There are various diagnostic tests to help confirm neurogenic pain whether it be from compression of one of the small plantar nerves of the heel or the tibial nerve. It is important to point out that diagnostic testing should complement the physical examination and should not be relied upon in isolation to make an accurate diagnosis.
An MRI can be ordered to help confirm diagnosis. MRI may also be useful in establishing the presence of a space-occupying lesion beneath the flexor retinaculum at the ankle joint resulting in tarsal tunnel syndrome, which can mimic symptoms of plantar fasciitis. However, the incidence of such lesions is rare. Some studies have reported MRI to be highly accurate (82%–83%) in the diagnosis of tarsal tunnel syndrome (Reade et al 2001).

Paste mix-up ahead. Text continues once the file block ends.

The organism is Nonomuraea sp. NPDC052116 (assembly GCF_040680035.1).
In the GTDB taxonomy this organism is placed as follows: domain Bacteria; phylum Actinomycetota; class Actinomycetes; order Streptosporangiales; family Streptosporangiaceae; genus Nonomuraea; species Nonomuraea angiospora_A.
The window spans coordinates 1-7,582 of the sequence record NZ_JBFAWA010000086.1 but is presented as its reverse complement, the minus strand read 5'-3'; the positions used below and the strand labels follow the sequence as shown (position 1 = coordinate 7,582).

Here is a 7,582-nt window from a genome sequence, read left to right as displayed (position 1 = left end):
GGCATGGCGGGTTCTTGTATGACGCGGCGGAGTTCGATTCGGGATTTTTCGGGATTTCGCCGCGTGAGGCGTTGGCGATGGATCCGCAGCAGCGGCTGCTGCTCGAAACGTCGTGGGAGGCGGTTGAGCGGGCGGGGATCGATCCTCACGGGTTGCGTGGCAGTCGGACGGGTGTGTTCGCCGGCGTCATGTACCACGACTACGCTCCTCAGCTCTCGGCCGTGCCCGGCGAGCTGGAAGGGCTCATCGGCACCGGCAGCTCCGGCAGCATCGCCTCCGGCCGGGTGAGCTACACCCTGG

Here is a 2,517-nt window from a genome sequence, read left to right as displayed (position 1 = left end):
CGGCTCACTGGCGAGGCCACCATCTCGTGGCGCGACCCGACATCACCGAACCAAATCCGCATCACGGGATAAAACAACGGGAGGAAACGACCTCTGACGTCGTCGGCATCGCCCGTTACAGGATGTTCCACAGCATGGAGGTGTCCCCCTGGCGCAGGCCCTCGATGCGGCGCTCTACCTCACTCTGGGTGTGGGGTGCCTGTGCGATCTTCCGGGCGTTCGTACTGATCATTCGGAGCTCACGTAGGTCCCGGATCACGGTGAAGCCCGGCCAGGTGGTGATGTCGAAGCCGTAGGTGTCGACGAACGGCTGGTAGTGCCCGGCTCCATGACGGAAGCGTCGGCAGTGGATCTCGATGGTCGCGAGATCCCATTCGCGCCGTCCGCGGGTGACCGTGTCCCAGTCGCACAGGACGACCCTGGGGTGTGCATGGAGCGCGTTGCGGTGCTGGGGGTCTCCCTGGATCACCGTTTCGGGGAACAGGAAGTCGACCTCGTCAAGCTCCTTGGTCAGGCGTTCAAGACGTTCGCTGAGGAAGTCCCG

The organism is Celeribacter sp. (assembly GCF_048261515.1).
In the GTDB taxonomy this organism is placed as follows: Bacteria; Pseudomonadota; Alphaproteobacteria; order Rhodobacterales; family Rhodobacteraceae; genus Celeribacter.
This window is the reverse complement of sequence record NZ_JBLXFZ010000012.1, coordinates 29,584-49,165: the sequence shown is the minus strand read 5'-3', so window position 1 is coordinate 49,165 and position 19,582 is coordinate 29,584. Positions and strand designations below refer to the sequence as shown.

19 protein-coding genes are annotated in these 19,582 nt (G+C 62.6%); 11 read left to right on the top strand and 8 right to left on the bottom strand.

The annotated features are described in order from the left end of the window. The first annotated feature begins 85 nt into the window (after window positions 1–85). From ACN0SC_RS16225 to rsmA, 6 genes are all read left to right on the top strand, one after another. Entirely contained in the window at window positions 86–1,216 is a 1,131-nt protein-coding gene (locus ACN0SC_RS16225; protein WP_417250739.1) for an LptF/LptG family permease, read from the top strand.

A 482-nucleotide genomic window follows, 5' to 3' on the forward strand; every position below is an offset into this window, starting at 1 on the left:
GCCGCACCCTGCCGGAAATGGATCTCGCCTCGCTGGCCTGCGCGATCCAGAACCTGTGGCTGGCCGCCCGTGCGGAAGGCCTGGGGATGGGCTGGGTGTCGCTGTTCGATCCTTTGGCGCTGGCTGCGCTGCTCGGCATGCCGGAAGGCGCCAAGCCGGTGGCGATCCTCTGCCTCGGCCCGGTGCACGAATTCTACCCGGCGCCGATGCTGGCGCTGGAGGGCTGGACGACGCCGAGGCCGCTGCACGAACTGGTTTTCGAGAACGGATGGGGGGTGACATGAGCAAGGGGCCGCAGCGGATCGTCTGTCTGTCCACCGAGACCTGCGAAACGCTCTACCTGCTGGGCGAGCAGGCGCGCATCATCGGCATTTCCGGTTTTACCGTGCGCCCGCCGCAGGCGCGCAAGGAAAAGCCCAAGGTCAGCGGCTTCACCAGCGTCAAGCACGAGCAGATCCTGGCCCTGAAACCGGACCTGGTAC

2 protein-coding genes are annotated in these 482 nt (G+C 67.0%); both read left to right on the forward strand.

Diagnostic ultrasound is less frequently ordered when suspicious of nerve entrapment and currently there is no evidence to support its accuracy. But it can be used to check for synovitis of peripheral tendon sheaths such as the posterior tibial and flexor tendons about the ankle. Ganglia and space-occupying lesions can also be identified in the region of the tarsal tunnel or surrounding structures. The tibial nerve and its branches can also be traced to evaluate the potential presence of a high division; this can result in overfill of the tarsal canal by the medial and lateral plantar nerve branches.